Deforesation in the Monarch Sanctuary Region
Domestic Uses of Wood

Two Burrow-Loads Per Week
According to Ed Raskin of the Michoacan Reforestation Project, a typical family uses 2 burrow-loads of wood per week for firewood alone. One burrow carries a half a cubic meter of wood. This means that a typical family would use some 50 cubic meters of firewood per year. Multiplying this figure by the rural population in the region of 90,000, the equivalent of 40,000 mature oyamel fir trees is needed for firewood.

Reserve-Area Families Receive New Stoves
In response to this demand on the forest, conservation programs have aimed to reduce wood consumption by moving toward alternative stoves.

"It’s not as warm, but it is nice when my husband is feeling lazy about collecting wood," laughed Señora de Jesus about her new government-issued gas stove. "We can cook immediately, we don’t have to wait for the fire."

In Novermber, 2002, the governments of Michoacan and Mexico provided stoves to families who live in the immediate vicinity of the sanctuaries. While the stoves are efficient, the traditional wood stove is hard to give up. The kitchen stove is the only source of heat during the cold winter months at 10,000 feet altitude.

Concerned about the truckloads of wood they see coming down the mountain and passing their store, the Romero family in downtown Angangueo is also trying to cut back on their use of firewood by cooking with gas. "It’s cold, but we’re willing to make the sacrifice," says Estela Romero.

Laura Emila Romero cozy in bed, with her mother, Estela

Alternare Stoves Cut Wood Use by 50%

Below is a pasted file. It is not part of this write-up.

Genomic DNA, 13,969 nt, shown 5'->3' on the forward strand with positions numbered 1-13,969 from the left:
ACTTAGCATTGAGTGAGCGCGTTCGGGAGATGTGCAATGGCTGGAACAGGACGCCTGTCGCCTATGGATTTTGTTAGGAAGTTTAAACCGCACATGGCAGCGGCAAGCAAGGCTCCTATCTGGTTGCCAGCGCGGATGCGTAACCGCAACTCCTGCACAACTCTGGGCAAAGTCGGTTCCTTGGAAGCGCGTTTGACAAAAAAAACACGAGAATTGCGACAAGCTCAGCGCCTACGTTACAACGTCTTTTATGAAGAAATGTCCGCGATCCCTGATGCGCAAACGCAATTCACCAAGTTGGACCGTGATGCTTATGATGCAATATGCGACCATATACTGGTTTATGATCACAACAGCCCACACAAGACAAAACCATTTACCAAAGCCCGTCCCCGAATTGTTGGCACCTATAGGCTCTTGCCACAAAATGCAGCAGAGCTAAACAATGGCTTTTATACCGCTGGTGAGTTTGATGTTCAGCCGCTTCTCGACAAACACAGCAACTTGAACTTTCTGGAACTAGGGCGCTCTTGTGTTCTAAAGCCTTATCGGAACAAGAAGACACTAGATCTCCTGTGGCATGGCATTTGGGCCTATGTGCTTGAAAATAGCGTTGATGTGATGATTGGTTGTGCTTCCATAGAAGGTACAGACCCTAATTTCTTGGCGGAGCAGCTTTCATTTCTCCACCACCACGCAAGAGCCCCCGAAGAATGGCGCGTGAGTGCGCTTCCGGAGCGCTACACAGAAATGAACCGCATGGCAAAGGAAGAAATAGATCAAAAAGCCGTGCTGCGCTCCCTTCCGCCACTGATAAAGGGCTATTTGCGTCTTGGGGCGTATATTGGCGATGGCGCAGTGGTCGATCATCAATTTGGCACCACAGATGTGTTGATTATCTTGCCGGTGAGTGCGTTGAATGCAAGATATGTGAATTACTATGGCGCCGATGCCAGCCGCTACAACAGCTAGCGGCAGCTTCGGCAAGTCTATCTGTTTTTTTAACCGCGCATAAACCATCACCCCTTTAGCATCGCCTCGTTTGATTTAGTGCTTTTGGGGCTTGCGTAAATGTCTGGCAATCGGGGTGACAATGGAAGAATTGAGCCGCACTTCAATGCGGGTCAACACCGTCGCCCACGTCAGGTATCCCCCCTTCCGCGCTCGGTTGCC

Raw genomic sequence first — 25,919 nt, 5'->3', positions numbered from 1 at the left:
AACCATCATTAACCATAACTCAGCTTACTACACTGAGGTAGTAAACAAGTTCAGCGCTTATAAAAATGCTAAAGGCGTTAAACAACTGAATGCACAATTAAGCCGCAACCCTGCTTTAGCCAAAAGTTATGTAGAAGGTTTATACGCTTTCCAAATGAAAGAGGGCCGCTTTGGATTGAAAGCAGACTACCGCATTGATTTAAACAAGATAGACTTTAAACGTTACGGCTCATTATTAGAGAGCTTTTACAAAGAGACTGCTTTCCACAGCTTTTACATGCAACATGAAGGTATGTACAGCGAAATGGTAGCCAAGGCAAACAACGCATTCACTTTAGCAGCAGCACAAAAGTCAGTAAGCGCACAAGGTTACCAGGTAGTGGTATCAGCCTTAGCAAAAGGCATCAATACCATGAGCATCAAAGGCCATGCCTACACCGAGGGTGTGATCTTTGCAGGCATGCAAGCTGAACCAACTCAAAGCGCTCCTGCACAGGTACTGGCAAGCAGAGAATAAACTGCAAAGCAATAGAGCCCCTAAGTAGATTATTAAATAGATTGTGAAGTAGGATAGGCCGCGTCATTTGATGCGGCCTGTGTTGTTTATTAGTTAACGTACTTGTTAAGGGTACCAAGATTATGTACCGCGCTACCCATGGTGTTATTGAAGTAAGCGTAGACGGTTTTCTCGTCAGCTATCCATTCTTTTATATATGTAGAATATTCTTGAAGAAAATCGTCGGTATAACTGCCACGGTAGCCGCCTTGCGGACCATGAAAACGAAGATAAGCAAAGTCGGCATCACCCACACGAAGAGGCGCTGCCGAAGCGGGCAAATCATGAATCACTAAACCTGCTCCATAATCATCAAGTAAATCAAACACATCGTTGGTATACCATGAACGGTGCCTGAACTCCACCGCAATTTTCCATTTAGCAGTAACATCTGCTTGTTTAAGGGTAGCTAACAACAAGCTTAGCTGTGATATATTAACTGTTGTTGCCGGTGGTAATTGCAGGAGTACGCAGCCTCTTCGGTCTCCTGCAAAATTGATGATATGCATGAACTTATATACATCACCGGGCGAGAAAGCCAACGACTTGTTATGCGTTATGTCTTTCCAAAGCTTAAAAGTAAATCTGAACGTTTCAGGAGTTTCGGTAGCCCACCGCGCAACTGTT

The Mexican conservation organization "Alternare" works with reserve communities to build energy efficient adobe stoves. Alternare estimates a 50% reduction in wood use with these stoves. In addition, much less indoor smoke is produced, an important health benefit to the family.

No Indoor Heat
Visiting American Family Found Angangueo COLD

Last year, teacher Dave Kust and his family traveled to Mexico with the monarchs during Dave’s sabbatical. They made it through the cold Anagangueo nights in an unheated home thanks to hot water bottles and piles of blankets on the beds. (Katie Kust slept under seven!)

"I quickly began to understand how important this microclimate was for the butteflies," said Dave.

Why No Heat?
Simply put, the cost of heat is too high because incomes in the area are so low. A good and safe gas heater, one that could heat a big room, costs $2,500 pesos. The gas to run the heater costs 25 pesos per day. Visitors to the region never fail to be amazed at the cold conditions under which people live. Temperatures inside the homes, day and night, remain in the 50's!

National Science Education Standards

Life Science
Humans depend on their natural and constructed environments. Humans change environments in ways that can be either beneficial or detrimental for themselves and other organisms. (K-4)

Science and Technology
Scientists and engineers often work in teams with different individuals doing different things that contribute to the results. (K-4)

Science in Personal and Social Perspectives
Some resources are basic materials, such as air, water, and soil; some are produced from basic resources, such as food, fuel, and building materials; and some resources are nonmaterial, such as quiet places, beauty, security, and safety. (K-4)

The supply of many resources is limited. If used, resources can be extended through recycling and decreased use. (K-4)

National Geography Standards

Environment and Society
How human actions modify the physical environment.